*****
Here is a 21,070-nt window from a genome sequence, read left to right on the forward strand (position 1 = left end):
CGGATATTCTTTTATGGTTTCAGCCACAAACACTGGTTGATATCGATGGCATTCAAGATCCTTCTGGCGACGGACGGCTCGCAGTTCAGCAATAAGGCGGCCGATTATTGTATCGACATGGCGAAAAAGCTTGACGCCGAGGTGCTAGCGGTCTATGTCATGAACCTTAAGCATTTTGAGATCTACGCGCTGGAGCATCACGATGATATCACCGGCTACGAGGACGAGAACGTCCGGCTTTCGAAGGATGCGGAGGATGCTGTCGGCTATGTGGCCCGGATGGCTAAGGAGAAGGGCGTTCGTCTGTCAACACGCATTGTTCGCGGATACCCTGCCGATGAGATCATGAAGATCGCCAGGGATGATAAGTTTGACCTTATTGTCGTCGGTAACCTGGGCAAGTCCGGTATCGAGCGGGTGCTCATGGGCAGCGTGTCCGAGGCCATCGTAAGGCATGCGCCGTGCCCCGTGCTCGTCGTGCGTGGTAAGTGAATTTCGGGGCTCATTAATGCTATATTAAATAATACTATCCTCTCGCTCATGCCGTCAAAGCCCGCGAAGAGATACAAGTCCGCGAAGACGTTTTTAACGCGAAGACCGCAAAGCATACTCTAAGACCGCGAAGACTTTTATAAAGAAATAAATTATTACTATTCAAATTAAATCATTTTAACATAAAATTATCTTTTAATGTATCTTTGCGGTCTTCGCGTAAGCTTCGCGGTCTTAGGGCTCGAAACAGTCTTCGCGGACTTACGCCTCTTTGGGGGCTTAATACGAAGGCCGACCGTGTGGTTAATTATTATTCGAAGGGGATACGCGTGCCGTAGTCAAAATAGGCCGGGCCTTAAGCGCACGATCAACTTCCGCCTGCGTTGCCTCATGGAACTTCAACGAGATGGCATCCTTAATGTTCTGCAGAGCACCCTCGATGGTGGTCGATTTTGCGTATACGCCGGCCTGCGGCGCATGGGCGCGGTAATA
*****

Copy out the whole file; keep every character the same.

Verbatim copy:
Here is a 21,070-nt window from a genome sequence, read left to right on the forward strand (position 1 = left end):
CGGATATTCTTTTATGGTTTCAGCCACAAACACTGGTTGATATCGATGGCATTCAAGATCCTTCTGGCGACGGACGGCTCGCAGTTCAGCAATAAGGCGGCCGATTATTGTATCGACATGGCGAAAAAGCTTGACGCCGAGGTGCTAGCGGTCTATGTCATGAACCTTAAGCATTTTGAGATCTACGCGCTGGAGCATCACGATGATATCACCGGCTACGAGGACGAGAACGTCCGGCTTTCGAAGGATGCGGAGGATGCTGTCGGCTATGTGGCCCGGATGGCTAAGGAGAAGGGCGTTCGTCTGTCAACACGCATTGTTCGCGGATACCCTGCCGATGAGATCATGAAGATCGCCAGGGATGATAAGTTTGACCTTATTGTCGTCGGTAACCTGGGCAAGTCCGGTATCGAGCGGGTGCTCATGGGCAGCGTGTCCGAGGCCATCGTAAGGCATGCGCCGTGCCCCGTGCTCGTCGTGCGTGGTAAGTGAATTTCGGGGCTCATTAATGCTATATTAAATAATACTATCCTCTCGCTCATGCCGTCAAAGCCCGCGAAGAGATACAAGTCCGCGAAGACGTTTTTAACGCGAAGACCGCAAAGCATACTCTAAGACCGCGAAGACTTTTATAAAGAAATAAATTATTACTATTCAAATTAAATCATTTTAACATAAAATTATCTTTTAATGTATCTTTGCGGTCTTCGCGTAAGCTTCGCGGTCTTAGGGCTCGAAACAGTCTTCGCGGACTTACGCCTCTTTGGGGGCTTAATACGAAGGCCGACCGTGTGGTTAATTATTATTCGAAGGGGATACGCGTGCCGTAGTCAAAATAGGCCGGGCCTTAAGCGCACGATCAACTTCCGCCTGCGTTGCCTCATGGAACTTCAACGAGATGGCATCCTTAATGTTCTGCAGAGCACCCTCGATGGTGGTCGATTTTGCGTATACGCCGGCCTGCGGCGCATGGGCGCGGTAATA